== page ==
About me

I’m a New York-based information architect with an art degree and a security clearance. I’ve been a web designer of some sort for the past 14 years: the past 7 as a user experience director or lead, the first 3 as the managing director of my own agency.

I was born in Manila, have lived in the suburbs of Los Angeles and the Capitol Hill neighborhood of Washington, D.C., and now call the Upper West Side of Manhattan home.

I am neither a guru nor a ninja. I will not get your page to the top of Google’s search results. I am not an “innovator” or an “idea guy.”

Instead, I learn new industries and empower businesses to have great relationships their customers online by developing usable strategies for content writing, information architecture, and interaction design.

I care deeply about how people interact with technology, space, and each other. If you care about these things too, I think we’ll work well together.

Matthew Marcó

makes websites better

My Approach

Learn more ➜ Selected Works

A few key beliefs

Wireframes are sheet music for websites.

Documentation is not (strictly speaking) necessary to deliver a great digital product. Great documentation – especially wireframes – manifests a product vision and organizes teams around the work.

The process will not save you.

In product development, mental agility (and the gift of experience) enables me to be more successful than Agile ceremonies. Processes and tools provide guidelines, but they do not replace the judgment and fortitude to navigate the shifting terrain that accompanies even the most seemingly routine development process.

In order to improve users’ experiences, you have to deliver a product that people can use.

I believe in designing products that launch. This means balancing the mission to advocate for users, a product’s business requirements, and development costs in order to get the product live. Innovation without execution is just “thoughts and prayers.”

“Metaphor is the currency of knowledge.”

I attribute this aphorism to Luca Turin from The Emperor of Scent – and I use the quote that follows it to validate my approach to learning: a “chaotic accrual of information,” interdisciplinary, broad, and eternally searching for better metaphors. Metaphors are indispensable rhetorical tools for making the abstract vision I have for a digital product real and knowable for development teams, clients, and end users.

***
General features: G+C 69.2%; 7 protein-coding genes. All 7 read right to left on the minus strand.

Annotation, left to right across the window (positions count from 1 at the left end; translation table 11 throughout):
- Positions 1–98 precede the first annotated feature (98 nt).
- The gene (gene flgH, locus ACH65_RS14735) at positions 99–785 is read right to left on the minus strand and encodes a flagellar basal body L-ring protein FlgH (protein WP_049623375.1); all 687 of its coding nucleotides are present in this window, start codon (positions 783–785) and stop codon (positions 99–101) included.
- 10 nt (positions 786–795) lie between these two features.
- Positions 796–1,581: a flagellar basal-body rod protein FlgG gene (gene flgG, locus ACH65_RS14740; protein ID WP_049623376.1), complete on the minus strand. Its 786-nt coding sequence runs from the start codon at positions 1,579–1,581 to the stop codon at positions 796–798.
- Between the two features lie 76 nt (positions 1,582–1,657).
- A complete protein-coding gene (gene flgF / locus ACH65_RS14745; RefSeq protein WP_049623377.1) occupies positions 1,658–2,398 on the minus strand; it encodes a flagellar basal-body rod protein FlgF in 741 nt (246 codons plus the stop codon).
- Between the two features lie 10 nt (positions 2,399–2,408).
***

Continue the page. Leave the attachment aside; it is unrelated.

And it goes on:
This is our gold rush, and it matters who wins.

If the past decade has been a gold rush for technologists, then the evolving field of user experience – from information architecture through product design – is the study and practice of mining. Because hiring a young designer means granting a person access to this lucrative field, I believe it’s not enough to be a capable stylist. It’s important that a designer has the self-awareness to know why they want this career, and takes the responsibility to deliver great products seriously.

Good products last a few years. Good designers make products for decades.

I invest in young UX talent because I am in this profession to make people’s lives easier through technology that is better to use – primarily websites. Websites only last a few years, but realizing the impact my mentors had throughout my career motivated me to be in a position to lead other designers.

Learn more about how I’ve applied my approach to improve user experiences »

Matthew is intelligent, insightful, professional and meticulous. He is a UX leader who seeks out new best practices and quickly recognizes smart ways to solve client challenges. Always a pleasure to work with, Matthew is also wonderful collaborator and a warm person.

Silvia Fernandez

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